The first bible I ever had was called The Way. The cover was decorated in 1979 youthfulness in hopes of getting teens like me to think it was way cool to read the bible. It had enormous letters big enough to fit pictures of faces inside them. I remember there being a very happy girl tucked into the word THE, an almost as happy guy with half of his face in the W and half in the A, and an inquisitive looking guy in the Y who looked like he was deep in thought and staring at a path that split in front of him, trying to decide whether he should take Frost’s advice to follow the road less traveled on.
A duct taped Bible is the owner’s Crown of Glory. It’s usually taped to keep the spine from separating from the well thumbed through pages that look like they’ve been perused for years, passing time with a saint so godly that they’d be happy as a clam getting burned at the stake or eaten by lions. A while back, one of my pastors accidentally left his bible on the hood of his car overnight and it rained. When he found it the next morning it had swelled to three times its size. He kept on using it, even when he preached, and it made his hands look small which I found to be metaphorical or symbolic or something, being how small we are compared to how big God is.
I’ve gone through many bibles since The Way. A white one I got for confirmation, at least one Gideon’s bible, a couple thin, free student ones, an NIV hardback . . . eventually they were all lost or torn or accidentally taken by someone in a study who thought it was theirs. Never mind, in Christendom it’s as easy to get a bible as a free t-shirt. They proliferate like laundry.
But having glanced down the pew enough times at the gray haired women and men with their roughed-up bibles and thick knuckled hands, necks bowed and pens ready in godly eagerness as they open their eternally patched together bibles, duct taped and margins cloudy with notes, I finally decided to take the leap. I bought me an expensive leather bible. I would keep it until it fell to pieces and it would be my glory. I would be the woman at the end of the pew with the thick knuckles and the pen at the ready, looking into the future like the God of the universe was pointing a penlight at every step he wanted me to take.
I eschewed the gold initials on the lower right side, but I did get one with a subdued floral, diamond design debossed in the leather. That was about 10 years ago, and over time it filled up with notes and questions in the margins, prayers in the back pages, underlines, some in pen some in markers and some, unfortunately, in Sharpie which bled to the other side of the page where it looked like I’d underlined halves of obscure verses.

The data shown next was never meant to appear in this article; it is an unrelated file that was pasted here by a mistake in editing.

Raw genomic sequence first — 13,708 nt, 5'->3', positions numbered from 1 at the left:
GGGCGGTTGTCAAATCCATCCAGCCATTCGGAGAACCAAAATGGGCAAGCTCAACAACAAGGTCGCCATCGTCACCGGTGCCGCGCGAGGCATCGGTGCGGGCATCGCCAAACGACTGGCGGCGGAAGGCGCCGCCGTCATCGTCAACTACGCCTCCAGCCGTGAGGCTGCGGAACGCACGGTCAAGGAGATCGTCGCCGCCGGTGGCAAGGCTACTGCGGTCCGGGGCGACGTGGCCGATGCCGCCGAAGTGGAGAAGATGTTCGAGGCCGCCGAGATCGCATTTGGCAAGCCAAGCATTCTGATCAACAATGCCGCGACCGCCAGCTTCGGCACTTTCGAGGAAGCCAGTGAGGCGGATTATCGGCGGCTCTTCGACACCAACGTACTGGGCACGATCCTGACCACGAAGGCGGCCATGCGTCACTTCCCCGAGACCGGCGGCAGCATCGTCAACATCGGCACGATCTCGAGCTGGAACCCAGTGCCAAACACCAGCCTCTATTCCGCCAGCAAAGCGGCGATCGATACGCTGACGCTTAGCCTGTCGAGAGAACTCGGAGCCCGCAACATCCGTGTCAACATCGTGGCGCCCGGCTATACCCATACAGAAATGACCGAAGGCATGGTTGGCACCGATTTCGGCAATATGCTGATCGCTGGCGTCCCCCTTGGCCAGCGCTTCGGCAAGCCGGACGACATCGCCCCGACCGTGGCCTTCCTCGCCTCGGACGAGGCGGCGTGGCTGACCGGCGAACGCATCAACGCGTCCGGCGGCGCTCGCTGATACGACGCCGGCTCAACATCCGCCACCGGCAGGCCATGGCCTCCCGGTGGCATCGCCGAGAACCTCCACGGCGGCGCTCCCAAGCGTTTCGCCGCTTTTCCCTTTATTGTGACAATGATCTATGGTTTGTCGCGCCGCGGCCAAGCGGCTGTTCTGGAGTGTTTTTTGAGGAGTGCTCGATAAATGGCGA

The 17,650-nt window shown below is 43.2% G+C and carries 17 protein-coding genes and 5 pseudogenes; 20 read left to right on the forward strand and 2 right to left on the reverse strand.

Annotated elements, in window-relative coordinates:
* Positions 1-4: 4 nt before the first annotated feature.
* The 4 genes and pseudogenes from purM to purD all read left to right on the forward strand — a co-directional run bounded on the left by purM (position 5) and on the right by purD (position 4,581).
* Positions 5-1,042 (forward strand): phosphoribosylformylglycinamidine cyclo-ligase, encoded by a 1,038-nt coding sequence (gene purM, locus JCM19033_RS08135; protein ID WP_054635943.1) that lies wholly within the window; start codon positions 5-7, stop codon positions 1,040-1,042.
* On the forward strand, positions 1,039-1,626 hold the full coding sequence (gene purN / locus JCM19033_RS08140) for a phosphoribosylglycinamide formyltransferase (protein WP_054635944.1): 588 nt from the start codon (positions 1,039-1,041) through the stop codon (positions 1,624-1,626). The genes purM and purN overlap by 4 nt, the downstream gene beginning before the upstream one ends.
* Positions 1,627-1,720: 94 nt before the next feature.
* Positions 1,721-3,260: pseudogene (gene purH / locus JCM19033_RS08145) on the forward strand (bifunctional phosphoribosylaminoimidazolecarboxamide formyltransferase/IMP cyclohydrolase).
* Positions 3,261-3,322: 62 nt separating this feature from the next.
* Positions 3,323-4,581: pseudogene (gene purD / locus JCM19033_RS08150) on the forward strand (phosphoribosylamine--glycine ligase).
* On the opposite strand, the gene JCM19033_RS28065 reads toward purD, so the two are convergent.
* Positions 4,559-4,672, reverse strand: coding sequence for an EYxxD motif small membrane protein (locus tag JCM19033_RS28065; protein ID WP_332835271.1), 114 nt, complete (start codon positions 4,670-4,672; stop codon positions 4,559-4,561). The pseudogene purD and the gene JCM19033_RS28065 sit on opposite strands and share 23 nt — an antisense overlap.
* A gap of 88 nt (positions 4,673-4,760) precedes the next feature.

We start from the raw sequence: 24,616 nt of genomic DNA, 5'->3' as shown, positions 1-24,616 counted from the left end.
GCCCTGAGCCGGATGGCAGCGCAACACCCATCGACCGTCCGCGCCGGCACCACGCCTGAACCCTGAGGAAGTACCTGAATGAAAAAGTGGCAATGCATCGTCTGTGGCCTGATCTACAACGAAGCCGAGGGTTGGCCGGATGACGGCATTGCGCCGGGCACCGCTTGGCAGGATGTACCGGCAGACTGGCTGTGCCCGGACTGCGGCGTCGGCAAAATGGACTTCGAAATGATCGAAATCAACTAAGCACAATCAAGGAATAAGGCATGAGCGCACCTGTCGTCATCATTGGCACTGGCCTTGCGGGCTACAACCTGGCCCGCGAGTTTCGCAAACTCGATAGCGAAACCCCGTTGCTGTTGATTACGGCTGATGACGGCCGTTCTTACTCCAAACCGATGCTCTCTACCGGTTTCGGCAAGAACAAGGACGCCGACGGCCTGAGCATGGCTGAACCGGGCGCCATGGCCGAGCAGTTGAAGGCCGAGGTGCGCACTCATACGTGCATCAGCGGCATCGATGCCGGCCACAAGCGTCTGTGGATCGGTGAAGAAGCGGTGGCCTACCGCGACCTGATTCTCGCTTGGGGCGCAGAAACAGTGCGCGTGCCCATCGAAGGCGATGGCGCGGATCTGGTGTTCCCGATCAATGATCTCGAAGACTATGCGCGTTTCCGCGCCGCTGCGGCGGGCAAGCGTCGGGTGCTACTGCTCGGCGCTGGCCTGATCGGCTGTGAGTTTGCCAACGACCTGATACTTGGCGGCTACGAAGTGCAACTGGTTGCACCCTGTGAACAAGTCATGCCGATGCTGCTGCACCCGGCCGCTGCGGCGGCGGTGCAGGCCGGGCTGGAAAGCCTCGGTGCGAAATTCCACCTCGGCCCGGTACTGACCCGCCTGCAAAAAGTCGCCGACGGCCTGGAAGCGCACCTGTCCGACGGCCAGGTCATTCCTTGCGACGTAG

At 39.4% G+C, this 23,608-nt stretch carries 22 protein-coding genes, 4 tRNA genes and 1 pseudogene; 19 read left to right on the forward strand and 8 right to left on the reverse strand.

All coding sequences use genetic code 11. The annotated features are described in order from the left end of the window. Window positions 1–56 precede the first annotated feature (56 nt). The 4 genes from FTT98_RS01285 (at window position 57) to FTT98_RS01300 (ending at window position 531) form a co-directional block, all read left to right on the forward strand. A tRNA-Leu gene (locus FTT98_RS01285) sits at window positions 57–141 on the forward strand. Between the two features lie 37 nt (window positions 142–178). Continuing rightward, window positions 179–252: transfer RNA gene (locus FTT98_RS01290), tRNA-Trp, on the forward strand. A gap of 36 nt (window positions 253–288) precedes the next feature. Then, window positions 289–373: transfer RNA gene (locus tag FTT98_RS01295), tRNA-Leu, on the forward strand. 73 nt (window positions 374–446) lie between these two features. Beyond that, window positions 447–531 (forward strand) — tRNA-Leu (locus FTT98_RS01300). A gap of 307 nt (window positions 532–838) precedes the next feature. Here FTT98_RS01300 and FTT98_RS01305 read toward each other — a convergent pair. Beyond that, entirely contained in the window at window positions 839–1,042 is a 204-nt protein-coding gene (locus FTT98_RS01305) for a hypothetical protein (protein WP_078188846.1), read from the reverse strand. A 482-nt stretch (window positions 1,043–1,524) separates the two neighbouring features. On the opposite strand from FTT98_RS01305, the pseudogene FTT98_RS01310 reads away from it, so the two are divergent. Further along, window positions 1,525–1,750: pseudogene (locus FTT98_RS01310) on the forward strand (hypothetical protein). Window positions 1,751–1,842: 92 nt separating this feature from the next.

About a year ago my bible made Crown of Glory status. One morning as I was reading I hesitantly, but oh-so-hopefully, pulled back on the spine and noticed it was separating from the pages. I ran to get the duct tape.
I wrote on my Instagram profile recently that puppies are the solution to everything. I’m not sure what I mean by this. I suppose I mean that in their complete cuteness—and the way they sometimes curl up next to you on the couch and, if they are a beagle, make a soft, humming/squeaky sound as they’re orbiting a cushion over and over, following their tail before they can finally settle and lie down—they’re just so overwhelmingly snuggly that even if my phone kept dinging like a tweet was going viral I wouldn’t bother with it.
Moose’s ears are so long the tips of them get wet when he drinks from his water dish. He belongs to my son and daughter-in-law and we puppy sit him from time to time when they go out of town. He’s somewhat destructive, puppy-normal destructive, so if we aren’t around we keep him in the kitchen. We have a gate. It’s supposed to keep puppies out, or in, whatever the case may be.
Beagle puppies can make their bodies as thin as ferrets, and like an oily city rat, can pass through spaces as narrow as sewer grates in a downpour.
The day Moose narrowed himself through the kitchen gate I had just gotten home from the grocery store. I immediately heard what was going on in the other room; I could hear the rustle of paper and something sliding, and chewing, and I swear, swallowing. There was no eerie silence the way there’s usually an eerie silence when a toddler gets into something. Puppies’ consciences aren’t as active as a child’s. I don’t think they care who hears them.
Of course, Moose was most interested in my bible. My Crown of Glory. When I walked into the room it looked like the book itself had detonated. My underlines, my insights, my memories like amnesiac thoughts scattered all over the room. There were patches of leather, and duct tape stuck like silver chewing gum in corners and under the coffee table. There were the actual pages; John, Matthew, Hosea, Leviticus. A good bit of Revelation over by the window. Paper spilled out of Moose’s mouth, his cute puppy spit on any number of holy words.
So. The next day I purchased a new bible with a faux leather cover. It’s not as expensive as My Crown of Glory was, however, It’s crisp and clean. The pages still stick together but that will change soon enough.
In the end I don’t really miss my scrappy bible. Honestly, I think most of the things I wrote in it and underlined are somewhat basic to me now, and I will always remember them regardless. At the time I think I wanted my bible to match myself; all duct taped up and real; all worn and patched together the way following Christ can sometimes feel. But of course the truth is that after all of these years it’s the words of my bible and not the leather and onionskin of it that have measured me more and more into the image of God, so that what I have now – this crisp, new thing – after half a life of turning the pages of bibles, suites me really well.